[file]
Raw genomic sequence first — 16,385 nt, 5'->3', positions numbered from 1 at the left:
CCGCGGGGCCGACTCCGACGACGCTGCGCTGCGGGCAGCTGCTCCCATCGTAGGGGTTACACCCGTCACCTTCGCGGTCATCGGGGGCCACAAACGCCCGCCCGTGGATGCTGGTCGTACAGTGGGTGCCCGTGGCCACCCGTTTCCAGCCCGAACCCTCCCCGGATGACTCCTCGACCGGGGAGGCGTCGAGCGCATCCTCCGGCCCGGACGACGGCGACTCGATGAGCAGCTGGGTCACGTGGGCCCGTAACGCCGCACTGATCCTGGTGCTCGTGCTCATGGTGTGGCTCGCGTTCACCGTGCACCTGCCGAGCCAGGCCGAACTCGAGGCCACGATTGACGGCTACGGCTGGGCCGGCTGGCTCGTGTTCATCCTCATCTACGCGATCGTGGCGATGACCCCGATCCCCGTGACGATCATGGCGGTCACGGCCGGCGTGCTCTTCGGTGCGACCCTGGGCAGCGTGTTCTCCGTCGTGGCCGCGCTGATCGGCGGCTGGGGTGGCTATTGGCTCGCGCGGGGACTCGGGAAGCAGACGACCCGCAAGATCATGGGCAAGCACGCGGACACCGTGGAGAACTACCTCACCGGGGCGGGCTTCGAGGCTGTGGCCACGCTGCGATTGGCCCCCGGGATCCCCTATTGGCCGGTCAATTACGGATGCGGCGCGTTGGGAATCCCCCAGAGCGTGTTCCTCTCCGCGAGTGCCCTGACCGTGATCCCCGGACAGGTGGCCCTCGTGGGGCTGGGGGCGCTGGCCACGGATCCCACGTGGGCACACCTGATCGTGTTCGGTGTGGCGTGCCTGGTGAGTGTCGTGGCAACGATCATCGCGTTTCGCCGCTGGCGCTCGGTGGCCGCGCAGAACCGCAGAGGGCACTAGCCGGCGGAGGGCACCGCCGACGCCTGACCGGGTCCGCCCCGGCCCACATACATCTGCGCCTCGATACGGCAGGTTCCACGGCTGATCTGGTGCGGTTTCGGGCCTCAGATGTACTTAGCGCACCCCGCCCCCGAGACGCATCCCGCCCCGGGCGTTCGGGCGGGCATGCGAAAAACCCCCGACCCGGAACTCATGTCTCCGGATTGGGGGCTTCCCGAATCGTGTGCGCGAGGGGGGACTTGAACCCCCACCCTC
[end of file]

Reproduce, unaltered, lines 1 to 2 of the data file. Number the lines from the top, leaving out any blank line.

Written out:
Raw genomic sequence first — 16,385 nt, 5'->3', positions numbered from 1 at the left:
CCGCGGGGCCGACTCCGACGACGCTGCGCTGCGGGCAGCTGCTCCCATCGTAGGGGTTACACCCGTCACCTTCGCGGTCATCGGGGGCCACAAACGCCCGCCCGTGGATGCTGGTCGTACAGTGGGTGCCCGTGGCCACCCGTTTCCAGCCCGAACCCTCCCCGGATGACTCCTCGACCGGGGAGGCGTCGAGCGCATCCTCCGGCCCGGACGACGGCGACTCGATGAGCAGCTGGGTCACGTGGGCCCGTAACGCCGCACTGATCCTGGTGCTCGTGCTCATGGTGTGGCTCGCGTTCACCGTGCACCTGCCGAGCCAGGCCGAACTCGAGGCCACGATTGACGGCTACGGCTGGGCCGGCTGGCTCGTGTTCATCCTCATCTACGCGATCGTGGCGATGACCCCGATCCCCGTGACGATCATGGCGGTCACGGCCGGCGTGCTCTTCGGTGCGACCCTGGGCAGCGTGTTCTCCGTCGTGGCCGCGCTGATCGGCGGCTGGGGTGGCTATTGGCTCGCGCGGGGACTCGGGAAGCAGACGACCCGCAAGATCATGGGCAAGCACGCGGACACCGTGGAGAACTACCTCACCGGGGCGGGCTTCGAGGCTGTGGCCACGCTGCGATTGGCCCCCGGGATCCCCTATTGGCCGGTCAATTACGGATGCGGCGCGTTGGGAATCCCCCAGAGCGTGTTCCTCTCCGCGAGTGCCCTGACCGTGATCCCCGGACAGGTGGCCCTCGTGGGGCTGGGGGCGCTGGCCACGGATCCCACGTGGGCACACCTGATCGTGTTCGGTGTGGCGTGCCTGGTGAGTGTCGTGGCAACGATCATCGCGTTTCGCCGCTGGCGCTCGGTGGCCGCGCAGAACCGCAGAGGGCACTAGCCGGCGGAGGGCACCGCCGACGCCTGACCGGGTCCGCCCCGGCCCACATACATCTGCGCCTCGATACGGCAGGTTCCACGGCTGATCTGGTGCGGTTTCGGGCCTCAGATGTACTTAGCGCACCCCGCCCCCGAGACGCATCCCGCCCCGGGCGTTCGGGCGGGCATGCGAAAAACCCCCGACCCGGAACTCATGTCTCCGGATTGGGGGCTTCCCGAATCGTGTGCGCGAGGGGGGACTTGAACCCCCACCCTC